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AU - Cantey, Joseph B.

AU - Sreeramoju, Pranavi

AU - Jaleel, Mambarambath

AU - Treviño, Sylvia

AU - Gander, Rita

AU - Hynan, Linda S.

AU - Hill, Jennifer

AU - Brown, Cari

AU - Chung, Wendy

AU - Siegel, Jane D.

AU - Sánchez, Pablo J.

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N2 - Objectives: To assess the effectiveness of a set of multidisciplinary interventions aimed at limiting patient-to-patient transmission of extended-spectrum β-lactamase-producing Klebsiella pneumoniae (ESBL-KP) during a neonatal intensive care unit (NICU) outbreak, and to identify risk factors associated with ESBL-KP colonization and disease in this setting. Study design: A 61-infant cohort present in the NICU during an outbreak of ESBL-KP from April 26, 2011, to May 16, 2011, was studied. Clinical characteristics were compared in infected/colonized infants and unaffected infants. A multidisciplinary team formulated an outbreak control plan that included (1) staff reeducation on recommended infection prevention measures; (2) auditing of hand hygiene and environmental services practices; (3) contact precautions; (4) cohorting of infants and staff; (5) alleviation of overcrowding; and (6) frequent NICU-wide screening cultures. Neither closure of the NICU nor culturing of health care personnel was instituted. Results: Eleven infants in this level III NICU were infected/colonized with ESBL-KP. The index case was an 18-day-old infant born at 25 weeks' gestation who developed septicemia from ESBL-KP. Two other infants in the same room developed sepsis from ESBL-KP within 48 hours; both expired. Implementation of various infection prevention strategies resulted in prompt control of the outbreak within 3 weeks. The ESBL-KP isolates presented a single clone that was distinct from ESBL-KP identified previously in other units. Being housed in the same room as the index infant was the only risk factor identified by logistic regression analysis (P =.002). Conclusion: This outbreak of ESBL-KP affected 11 infants and was associated with 2 deaths. Prompt control with eradication of the infecting strain from the NICU was achieved with multidisciplinary interventions based on standard infection prevention practices.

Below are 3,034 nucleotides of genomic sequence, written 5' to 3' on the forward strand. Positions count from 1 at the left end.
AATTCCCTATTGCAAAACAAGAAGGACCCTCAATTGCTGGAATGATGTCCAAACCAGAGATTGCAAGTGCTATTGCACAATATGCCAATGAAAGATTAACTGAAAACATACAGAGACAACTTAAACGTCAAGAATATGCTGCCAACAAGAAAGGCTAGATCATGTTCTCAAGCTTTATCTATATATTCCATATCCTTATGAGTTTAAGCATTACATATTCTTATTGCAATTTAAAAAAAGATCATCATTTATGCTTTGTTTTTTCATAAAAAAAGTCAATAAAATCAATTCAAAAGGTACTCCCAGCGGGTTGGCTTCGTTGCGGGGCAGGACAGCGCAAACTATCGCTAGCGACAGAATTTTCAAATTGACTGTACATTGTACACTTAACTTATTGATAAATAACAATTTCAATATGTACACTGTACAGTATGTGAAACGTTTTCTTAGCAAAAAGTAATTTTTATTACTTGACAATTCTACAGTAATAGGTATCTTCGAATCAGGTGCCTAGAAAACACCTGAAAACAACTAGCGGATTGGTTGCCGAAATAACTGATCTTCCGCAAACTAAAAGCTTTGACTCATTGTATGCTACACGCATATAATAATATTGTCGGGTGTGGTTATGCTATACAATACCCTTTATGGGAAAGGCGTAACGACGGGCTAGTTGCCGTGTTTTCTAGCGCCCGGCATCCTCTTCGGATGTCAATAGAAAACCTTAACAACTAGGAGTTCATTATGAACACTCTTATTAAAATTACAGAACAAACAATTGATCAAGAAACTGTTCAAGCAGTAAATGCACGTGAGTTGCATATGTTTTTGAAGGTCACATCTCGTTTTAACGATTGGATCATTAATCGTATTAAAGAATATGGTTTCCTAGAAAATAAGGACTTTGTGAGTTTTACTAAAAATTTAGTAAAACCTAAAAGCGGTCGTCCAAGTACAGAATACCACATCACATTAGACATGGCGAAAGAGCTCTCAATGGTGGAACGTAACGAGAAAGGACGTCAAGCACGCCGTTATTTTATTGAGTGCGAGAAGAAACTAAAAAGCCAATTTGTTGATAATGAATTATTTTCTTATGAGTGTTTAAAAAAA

AB - Objectives: To assess the effectiveness of a set of multidisciplinary interventions aimed at limiting patient-to-patient transmission of extended-spectrum β-lactamase-producing Klebsiella pneumoniae (ESBL-KP) during a neonatal intensive care unit (NICU) outbreak, and to identify risk factors associated with ESBL-KP colonization and disease in this setting. Study design: A 61-infant cohort present in the NICU during an outbreak of ESBL-KP from April 26, 2011, to May 16, 2011, was studied. Clinical characteristics were compared in infected/colonized infants and unaffected infants. A multidisciplinary team formulated an outbreak control plan that included (1) staff reeducation on recommended infection prevention measures; (2) auditing of hand hygiene and environmental services practices; (3) contact precautions; (4) cohorting of infants and staff; (5) alleviation of overcrowding; and (6) frequent NICU-wide screening cultures. Neither closure of the NICU nor culturing of health care personnel was instituted. Results: Eleven infants in this level III NICU were infected/colonized with ESBL-KP. The index case was an 18-day-old infant born at 25 weeks' gestation who developed septicemia from ESBL-KP. Two other infants in the same room developed sepsis from ESBL-KP within 48 hours; both expired. Implementation of various infection prevention strategies resulted in prompt control of the outbreak within 3 weeks. The ESBL-KP isolates presented a single clone that was distinct from ESBL-KP identified previously in other units. Being housed in the same room as the index infant was the only risk factor identified by logistic regression analysis (P =.002). Conclusion: This outbreak of ESBL-KP affected 11 infants and was associated with 2 deaths. Prompt control with eradication of the infecting strain from the NICU was achieved with multidisciplinary interventions based on standard infection prevention practices.